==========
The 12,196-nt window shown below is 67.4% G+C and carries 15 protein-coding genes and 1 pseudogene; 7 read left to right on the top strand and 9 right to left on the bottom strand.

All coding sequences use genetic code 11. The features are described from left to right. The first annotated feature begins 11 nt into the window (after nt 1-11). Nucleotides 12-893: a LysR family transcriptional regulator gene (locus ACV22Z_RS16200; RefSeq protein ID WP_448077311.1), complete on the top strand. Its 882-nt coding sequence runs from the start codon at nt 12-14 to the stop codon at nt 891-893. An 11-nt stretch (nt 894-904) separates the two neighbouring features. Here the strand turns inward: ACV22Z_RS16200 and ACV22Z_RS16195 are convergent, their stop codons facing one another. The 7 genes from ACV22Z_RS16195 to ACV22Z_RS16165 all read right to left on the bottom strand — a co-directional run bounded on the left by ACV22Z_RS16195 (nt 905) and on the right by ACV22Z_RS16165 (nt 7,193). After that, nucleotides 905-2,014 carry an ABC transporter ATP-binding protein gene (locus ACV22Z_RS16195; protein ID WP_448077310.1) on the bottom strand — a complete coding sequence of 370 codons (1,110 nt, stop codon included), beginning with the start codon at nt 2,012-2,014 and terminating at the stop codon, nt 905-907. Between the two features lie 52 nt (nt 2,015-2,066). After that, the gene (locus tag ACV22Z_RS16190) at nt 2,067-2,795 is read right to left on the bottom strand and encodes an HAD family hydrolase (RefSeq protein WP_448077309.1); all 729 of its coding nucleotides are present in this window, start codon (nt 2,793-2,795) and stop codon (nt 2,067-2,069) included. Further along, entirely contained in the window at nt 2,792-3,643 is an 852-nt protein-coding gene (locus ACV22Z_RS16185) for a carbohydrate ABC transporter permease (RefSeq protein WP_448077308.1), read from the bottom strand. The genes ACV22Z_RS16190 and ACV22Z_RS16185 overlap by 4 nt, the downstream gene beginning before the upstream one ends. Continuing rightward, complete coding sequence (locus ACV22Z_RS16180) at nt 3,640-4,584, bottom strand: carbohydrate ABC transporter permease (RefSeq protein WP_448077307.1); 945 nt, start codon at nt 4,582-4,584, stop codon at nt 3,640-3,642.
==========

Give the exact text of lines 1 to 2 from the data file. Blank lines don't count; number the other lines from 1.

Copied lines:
The 12,196-nt window shown below is 67.4% G+C and carries 15 protein-coding genes and 1 pseudogene; 7 read left to right on the top strand and 9 right to left on the bottom strand.

All coding sequences use genetic code 11. The features are described from left to right. The first annotated feature begins 11 nt into the window (after nt 1-11). Nucleotides 12-893: a LysR family transcriptional regulator gene (locus ACV22Z_RS16200; RefSeq protein ID WP_448077311.1), complete on the top strand. Its 882-nt coding sequence runs from the start codon at nt 12-14 to the stop codon at nt 891-893. An 11-nt stretch (nt 894-904) separates the two neighbouring features. Here the strand turns inward: ACV22Z_RS16200 and ACV22Z_RS16195 are convergent, their stop codons facing one another. The 7 genes from ACV22Z_RS16195 to ACV22Z_RS16165 all read right to left on the bottom strand — a co-directional run bounded on the left by ACV22Z_RS16195 (nt 905) and on the right by ACV22Z_RS16165 (nt 7,193). After that, nucleotides 905-2,014 carry an ABC transporter ATP-binding protein gene (locus ACV22Z_RS16195; protein ID WP_448077310.1) on the bottom strand — a complete coding sequence of 370 codons (1,110 nt, stop codon included), beginning with the start codon at nt 2,012-2,014 and terminating at the stop codon, nt 905-907. Between the two features lie 52 nt (nt 2,015-2,066). After that, the gene (locus tag ACV22Z_RS16190) at nt 2,067-2,795 is read right to left on the bottom strand and encodes an HAD family hydrolase (RefSeq protein WP_448077309.1); all 729 of its coding nucleotides are present in this window, start codon (nt 2,793-2,795) and stop codon (nt 2,067-2,069) included. Further along, entirely contained in the window at nt 2,792-3,643 is an 852-nt protein-coding gene (locus ACV22Z_RS16185) for a carbohydrate ABC transporter permease (RefSeq protein WP_448077308.1), read from the bottom strand. The genes ACV22Z_RS16190 and ACV22Z_RS16185 overlap by 4 nt, the downstream gene beginning before the upstream one ends. Continuing rightward, complete coding sequence (locus ACV22Z_RS16180) at nt 3,640-4,584, bottom strand: carbohydrate ABC transporter permease (RefSeq protein WP_448077307.1); 945 nt, start codon at nt 4,582-4,584, stop codon at nt 3,640-3,642.